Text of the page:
Objectives: The transfer of adolescents with congenital heart disease from pediatric to adult care was examined. The aims were to investigate where these adolescents received adult-centered care, to determine the proportion of patients with no follow-up and with no appropriate follow-up after leaving pediatric cardiology, and to explore the determinants of no follow-up and no appropriate follow-up.
Background: Even after successful treatment, many patients require lifelong cardiac surveillance by specialized practitioners. Although guidelines describe the most appropriate level of follow-up, this is not always implemented in practice.
Methods: A descriptive, observational study was performed, including 794 patients with congenital heart disease examined and/or treated at a tertiary care center.
Results: Overall, 58 of the 794 patients included (7.3%) were not in follow-up. Cessation of follow-up was found in 2 of 74 patients with complex (2.7%), 31 of 448 patients with moderate (6.9%), and 25 of 272 patients with simple (9.2%) heart defects. Moreover, 684 patients (86.1%) remained in specialized follow-up. According to international guidelines, 81 patients (10.2%) did not receive the minimal level of cardiac care. Multivariable logistic regression revealed that male sex and no prior heart surgery were associated with no follow-up. Male sex, no prior heart surgery, and greater complexity of congenital heart disease were associated with no appropriate level of cardiac follow-up.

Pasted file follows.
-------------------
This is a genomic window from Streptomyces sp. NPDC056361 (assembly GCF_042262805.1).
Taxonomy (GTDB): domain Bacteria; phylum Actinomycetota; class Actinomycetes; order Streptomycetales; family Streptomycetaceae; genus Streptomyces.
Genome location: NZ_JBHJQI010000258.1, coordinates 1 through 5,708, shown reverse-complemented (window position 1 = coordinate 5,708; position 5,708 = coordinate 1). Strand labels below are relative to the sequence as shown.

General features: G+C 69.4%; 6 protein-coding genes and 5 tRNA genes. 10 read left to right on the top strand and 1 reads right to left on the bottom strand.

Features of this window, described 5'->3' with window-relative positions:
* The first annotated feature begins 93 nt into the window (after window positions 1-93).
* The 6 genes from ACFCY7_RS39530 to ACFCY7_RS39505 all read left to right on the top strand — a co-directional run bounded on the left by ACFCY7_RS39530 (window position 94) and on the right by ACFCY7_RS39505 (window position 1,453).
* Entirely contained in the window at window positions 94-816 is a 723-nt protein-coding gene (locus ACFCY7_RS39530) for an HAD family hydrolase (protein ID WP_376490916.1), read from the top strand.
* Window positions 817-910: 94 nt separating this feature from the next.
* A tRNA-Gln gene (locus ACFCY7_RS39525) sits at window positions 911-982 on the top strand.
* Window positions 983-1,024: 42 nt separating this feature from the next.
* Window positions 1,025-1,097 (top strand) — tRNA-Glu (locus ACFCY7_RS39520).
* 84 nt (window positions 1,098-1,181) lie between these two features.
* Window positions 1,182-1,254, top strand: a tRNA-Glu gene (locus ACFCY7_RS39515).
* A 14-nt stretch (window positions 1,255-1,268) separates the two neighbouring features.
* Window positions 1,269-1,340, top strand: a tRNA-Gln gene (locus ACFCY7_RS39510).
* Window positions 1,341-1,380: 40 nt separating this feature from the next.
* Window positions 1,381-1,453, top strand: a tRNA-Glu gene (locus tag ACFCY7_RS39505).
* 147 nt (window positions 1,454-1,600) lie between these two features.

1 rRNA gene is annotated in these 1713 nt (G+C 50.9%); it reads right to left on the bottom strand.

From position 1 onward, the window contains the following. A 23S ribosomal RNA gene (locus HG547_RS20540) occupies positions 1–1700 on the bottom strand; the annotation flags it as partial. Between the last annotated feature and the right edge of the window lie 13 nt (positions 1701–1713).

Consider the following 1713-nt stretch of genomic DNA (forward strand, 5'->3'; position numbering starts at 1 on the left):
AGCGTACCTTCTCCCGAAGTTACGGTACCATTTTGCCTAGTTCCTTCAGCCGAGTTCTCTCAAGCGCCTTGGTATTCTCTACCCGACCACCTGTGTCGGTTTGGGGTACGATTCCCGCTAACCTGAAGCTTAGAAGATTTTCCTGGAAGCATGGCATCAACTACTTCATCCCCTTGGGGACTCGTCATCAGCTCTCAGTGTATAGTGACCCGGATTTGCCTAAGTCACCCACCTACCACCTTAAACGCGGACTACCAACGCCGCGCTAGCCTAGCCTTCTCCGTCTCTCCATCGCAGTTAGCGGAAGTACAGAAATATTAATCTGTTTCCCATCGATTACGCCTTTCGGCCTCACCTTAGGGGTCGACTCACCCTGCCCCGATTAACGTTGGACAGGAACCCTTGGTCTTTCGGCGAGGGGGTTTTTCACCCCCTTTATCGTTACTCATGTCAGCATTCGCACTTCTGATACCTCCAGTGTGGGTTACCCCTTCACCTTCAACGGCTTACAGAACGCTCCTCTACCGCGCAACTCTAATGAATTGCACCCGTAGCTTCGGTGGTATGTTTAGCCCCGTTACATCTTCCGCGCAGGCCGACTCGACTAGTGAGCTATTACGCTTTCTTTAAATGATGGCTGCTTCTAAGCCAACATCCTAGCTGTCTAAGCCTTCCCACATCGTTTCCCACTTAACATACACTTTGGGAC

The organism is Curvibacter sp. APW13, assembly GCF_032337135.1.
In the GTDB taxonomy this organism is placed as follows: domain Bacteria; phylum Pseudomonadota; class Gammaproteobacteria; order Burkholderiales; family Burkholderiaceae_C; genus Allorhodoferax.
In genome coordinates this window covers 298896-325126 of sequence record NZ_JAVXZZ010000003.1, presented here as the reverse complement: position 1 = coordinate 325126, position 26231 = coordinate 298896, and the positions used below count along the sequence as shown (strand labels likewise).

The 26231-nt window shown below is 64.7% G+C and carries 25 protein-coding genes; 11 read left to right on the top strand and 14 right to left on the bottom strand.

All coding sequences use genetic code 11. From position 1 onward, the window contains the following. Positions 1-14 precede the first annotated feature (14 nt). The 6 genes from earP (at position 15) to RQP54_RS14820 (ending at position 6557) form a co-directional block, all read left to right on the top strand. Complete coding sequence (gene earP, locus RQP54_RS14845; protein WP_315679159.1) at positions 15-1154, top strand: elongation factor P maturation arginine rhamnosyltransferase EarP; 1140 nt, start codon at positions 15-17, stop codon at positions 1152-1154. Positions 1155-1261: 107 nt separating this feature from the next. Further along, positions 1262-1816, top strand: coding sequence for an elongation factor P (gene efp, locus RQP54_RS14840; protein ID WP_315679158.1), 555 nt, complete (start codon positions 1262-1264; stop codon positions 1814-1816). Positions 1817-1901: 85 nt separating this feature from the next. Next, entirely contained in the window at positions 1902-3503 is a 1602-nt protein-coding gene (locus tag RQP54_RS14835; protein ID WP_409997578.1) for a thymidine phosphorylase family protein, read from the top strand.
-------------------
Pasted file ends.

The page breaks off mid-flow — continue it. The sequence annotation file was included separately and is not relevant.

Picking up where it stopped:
Conclusions: The proportion of patients in this study lost to follow-up was substantially lower than in other Western countries. Because only patient-related factors were examined with respect to loss to follow-up, further examination of patient-related, hospital-related, and healthcare-related determinants of lack of follow-up is needed.
Copyright © 2011 American College of Cardiology Foundation. Published by Elsevier Inc. All rights reserved.